The National Guard Is Reportedly Pulling Out of L.A.

Heavily armed soldiers will no longer be a presence at L.A.’s peaceful protests
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For a week, heavily armed civilian soldiers have been a constant presence at peaceful protests throughout Los Angeles, but that’s reportedly about to change. According to the Los Angeles Times, the National Guard will pull out of the L.A. area sometime on Sunday.

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The Guard was called in on May 30 by Mayor Eric Garcetti in response to looting that took place in the wake of last weekend’s Black Lives Matter protest against police brutality in the Fairfax district; there were additional incidents of looting on Sunday in Santa Monica and on Monday in Hollywood and Van Nuys, but they are not believed to be associated with the protests.

A source tells the Times that a small number of Guard members will stick around to protect “key L.A. assets.” There were more than 1,000 troops in the L.A. area at the height of the operation, some of them carrying M4 rifles. Not all local leaders supported Garcetti’s decision to bring in the Guard. Last weekend, District 8 councilman Marqueece Harris-Dawson tweeted that “soliciting the national guard to join forces with LAPD is not what we need. It’s clear that our fear is real that additional law enforcement will only further violence against people of color.”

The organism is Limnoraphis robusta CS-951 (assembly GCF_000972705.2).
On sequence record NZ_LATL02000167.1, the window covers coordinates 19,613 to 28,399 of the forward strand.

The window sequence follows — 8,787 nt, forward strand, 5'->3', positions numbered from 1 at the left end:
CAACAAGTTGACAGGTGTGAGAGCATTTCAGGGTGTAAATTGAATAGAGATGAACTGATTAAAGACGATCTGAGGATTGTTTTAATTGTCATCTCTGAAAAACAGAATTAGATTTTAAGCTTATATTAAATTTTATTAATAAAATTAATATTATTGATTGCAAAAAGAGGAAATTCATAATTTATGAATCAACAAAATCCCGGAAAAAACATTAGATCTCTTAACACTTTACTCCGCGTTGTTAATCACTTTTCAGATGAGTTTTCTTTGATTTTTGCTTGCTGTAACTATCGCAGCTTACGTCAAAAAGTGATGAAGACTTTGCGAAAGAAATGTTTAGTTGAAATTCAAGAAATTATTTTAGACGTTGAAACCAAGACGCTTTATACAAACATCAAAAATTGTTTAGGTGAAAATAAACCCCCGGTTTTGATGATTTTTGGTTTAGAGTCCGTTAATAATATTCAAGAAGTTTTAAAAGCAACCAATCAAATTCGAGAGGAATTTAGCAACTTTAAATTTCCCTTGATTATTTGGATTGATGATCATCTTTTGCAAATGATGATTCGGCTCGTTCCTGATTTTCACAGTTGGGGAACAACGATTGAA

Over the past week, the LAPD has faced widespread criticism for using violence in place of deescalation or crowd control during the peaceful protests that have taken place in the wake of the death of George Floyd in police custody in Minneapolis, Minnesota. LAPD officers have been seen on video beating protesters with clubs, shooting what appear to be pepper balls at young people out past curfew, and at least one instance of a police vehicle colliding with an unarmed protester.


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